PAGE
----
We enjoyed what was probably the same raven pair in the picnic area, along with a Caracara that tried to share a tree with one of them!  A few scattered White Pelicans wheeled overhead, and at one point Gerald counted 18 altogether!  We couldn’t kick up anything in the hookup areas, so we decided to head home after that (but not before Gerald spotted a Harris’ Hawk overhead).  He was pleased, with over 40 lifers so far this trip, with more to come, he was sure! 

Chihuahuan Raven, again showing the tell-tale white feather bases!

(...and everyone's panting in this heat...)

Subadult Crested Caracara

Bird List:

  Double-crested Cormorant             
  American White Pelican               
  Great Egret                           
  Black Vulture                        
  Turkey Vulture                       
  Harris's Hawk                        
  Gray Hawk                            
  Swainson's Hawk                       
  Lesser Yellowlegs                    
  Rock Pigeon                          
  Red-billed Pigeon                    
  Eurasian Collared-Dove               
  White-winged Dove                    
  Mourning Dove                         
  Inca Dove                            
  White-tipped Dove                    
  Greater Roadrunner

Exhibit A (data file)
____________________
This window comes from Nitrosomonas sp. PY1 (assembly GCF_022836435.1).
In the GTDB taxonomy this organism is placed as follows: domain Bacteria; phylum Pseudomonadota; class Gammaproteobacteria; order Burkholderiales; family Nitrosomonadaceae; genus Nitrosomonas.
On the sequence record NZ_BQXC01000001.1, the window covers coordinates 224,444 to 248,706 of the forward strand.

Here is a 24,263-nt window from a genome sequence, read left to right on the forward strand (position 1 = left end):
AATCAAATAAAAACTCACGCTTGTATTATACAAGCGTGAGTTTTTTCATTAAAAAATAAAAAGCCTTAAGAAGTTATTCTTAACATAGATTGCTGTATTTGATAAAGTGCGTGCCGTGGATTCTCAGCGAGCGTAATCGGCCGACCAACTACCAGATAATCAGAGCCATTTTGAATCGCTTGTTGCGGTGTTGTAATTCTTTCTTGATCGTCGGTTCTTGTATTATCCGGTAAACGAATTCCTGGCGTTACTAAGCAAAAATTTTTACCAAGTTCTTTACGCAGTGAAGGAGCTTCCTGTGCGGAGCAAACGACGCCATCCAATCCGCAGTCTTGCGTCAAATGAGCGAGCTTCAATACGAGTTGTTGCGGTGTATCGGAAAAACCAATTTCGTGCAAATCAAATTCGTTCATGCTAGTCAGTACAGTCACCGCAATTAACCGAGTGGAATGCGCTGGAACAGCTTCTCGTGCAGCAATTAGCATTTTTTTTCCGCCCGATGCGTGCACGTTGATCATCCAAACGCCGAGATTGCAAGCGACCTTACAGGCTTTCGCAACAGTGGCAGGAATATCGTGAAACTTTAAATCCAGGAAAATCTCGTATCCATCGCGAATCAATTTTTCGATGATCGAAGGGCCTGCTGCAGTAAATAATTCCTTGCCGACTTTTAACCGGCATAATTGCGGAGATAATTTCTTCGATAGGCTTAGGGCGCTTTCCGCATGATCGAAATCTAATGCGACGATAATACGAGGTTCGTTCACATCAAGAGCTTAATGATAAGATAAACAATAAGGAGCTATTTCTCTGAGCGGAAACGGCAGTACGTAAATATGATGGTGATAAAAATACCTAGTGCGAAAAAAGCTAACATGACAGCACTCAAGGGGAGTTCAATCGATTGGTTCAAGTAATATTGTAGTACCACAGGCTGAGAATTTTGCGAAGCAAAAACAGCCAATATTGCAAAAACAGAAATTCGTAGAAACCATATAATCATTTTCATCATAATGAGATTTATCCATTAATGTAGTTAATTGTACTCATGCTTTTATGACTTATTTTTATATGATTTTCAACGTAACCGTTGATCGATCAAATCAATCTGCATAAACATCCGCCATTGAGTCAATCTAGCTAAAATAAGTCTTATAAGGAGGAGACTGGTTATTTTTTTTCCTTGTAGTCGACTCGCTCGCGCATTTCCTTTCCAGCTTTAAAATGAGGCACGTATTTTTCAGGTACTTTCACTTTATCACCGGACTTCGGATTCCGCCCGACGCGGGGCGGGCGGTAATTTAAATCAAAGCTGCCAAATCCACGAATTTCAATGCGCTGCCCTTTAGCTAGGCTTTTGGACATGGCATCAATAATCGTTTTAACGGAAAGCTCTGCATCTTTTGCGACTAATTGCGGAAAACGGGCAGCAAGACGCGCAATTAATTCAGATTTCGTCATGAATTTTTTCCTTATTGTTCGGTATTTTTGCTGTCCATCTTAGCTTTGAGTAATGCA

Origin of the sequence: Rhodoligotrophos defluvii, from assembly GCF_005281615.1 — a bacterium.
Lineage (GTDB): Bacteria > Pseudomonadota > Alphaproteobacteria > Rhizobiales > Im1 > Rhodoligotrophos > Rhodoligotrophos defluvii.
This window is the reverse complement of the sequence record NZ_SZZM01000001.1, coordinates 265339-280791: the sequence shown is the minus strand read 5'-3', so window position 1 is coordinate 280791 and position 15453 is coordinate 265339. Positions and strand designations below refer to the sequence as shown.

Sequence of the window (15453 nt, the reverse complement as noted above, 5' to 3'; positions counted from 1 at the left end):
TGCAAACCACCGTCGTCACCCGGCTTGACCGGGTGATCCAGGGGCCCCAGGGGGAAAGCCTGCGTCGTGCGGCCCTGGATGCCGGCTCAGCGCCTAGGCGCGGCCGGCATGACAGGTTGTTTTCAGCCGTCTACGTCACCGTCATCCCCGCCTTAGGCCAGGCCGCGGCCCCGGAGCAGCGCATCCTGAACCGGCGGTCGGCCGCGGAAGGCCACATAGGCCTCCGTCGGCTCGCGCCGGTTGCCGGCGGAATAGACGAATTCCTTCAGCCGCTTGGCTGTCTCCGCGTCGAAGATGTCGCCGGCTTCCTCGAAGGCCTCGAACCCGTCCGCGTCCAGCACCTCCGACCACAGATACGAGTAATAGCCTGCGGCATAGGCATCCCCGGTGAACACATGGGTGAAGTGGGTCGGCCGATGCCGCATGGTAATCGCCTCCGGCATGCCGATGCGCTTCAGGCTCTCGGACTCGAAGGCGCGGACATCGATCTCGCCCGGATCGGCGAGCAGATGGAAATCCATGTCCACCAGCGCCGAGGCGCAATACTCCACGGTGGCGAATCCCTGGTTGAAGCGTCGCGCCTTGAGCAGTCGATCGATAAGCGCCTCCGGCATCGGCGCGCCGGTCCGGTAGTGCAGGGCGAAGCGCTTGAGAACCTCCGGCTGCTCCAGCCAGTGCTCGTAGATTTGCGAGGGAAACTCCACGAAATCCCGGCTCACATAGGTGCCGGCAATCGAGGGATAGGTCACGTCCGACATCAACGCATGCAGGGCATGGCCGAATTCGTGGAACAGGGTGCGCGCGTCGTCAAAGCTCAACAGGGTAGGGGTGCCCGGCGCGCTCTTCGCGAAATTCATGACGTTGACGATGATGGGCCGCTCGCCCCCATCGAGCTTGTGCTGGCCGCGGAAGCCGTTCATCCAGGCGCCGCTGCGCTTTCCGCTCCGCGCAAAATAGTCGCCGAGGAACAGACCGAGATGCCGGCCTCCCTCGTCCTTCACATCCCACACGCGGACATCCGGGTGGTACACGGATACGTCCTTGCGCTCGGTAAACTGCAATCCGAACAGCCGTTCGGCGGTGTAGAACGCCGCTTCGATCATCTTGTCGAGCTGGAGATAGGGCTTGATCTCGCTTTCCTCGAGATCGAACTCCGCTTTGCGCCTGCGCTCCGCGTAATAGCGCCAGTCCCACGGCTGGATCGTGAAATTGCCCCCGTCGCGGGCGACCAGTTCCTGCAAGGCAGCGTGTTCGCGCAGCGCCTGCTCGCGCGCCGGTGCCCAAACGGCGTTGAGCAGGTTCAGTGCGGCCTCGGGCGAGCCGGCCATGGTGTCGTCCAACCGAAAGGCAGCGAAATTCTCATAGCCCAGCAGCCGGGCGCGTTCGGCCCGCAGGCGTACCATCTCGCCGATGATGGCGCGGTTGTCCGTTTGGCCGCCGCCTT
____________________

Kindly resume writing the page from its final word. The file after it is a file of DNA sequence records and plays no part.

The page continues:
Ringed Kingfisher                    
  Golden-fronted Woodpecker            
  Ladder-backed Woodpecker             
  Crested Caracara                     
  Vermilion Flycatcher                 
  Ash-throated Flycatcher              
  Great Kiskadee                       
  Couch's Kingbird                     
  Scissor-tailed Flycatcher            
  Loggerhead Shrike                    
  White-eyed Vireo                     
  Green Jay                            
  Chihuahuan Raven                     
  Northern Rough-winged Swallow        
  Purple Martin                        
  Bank Swallow                          
  Black-crested Titmouse               
  House Wren                           
  Bewick's Wren                        
  Cactus Wren                          
  Clay-colored Thrush                   
  Northern Mockingbird
  Curve-billed Thrasher                
  European Starling                    
  Orange-crowned Warbler               
  White-collared Seedeater             
  Olive Sparrow                        
  Cassin's Sparrow                      
  Lark Sparrow                         
  Black-throated Sparrow               
  Lincoln's Sparrow                    
  Summer Tanager                       
  Northern Cardinal                    
  Red-winged Blackbird                 
  Western Meadowlark                   
  Great-tailed Grackle                 
  Brown-headed Cowbird                 
  Hooded Oriole                        
  Audubon's Oriole                     
  Lesser Goldfinch                     
  House Sparrow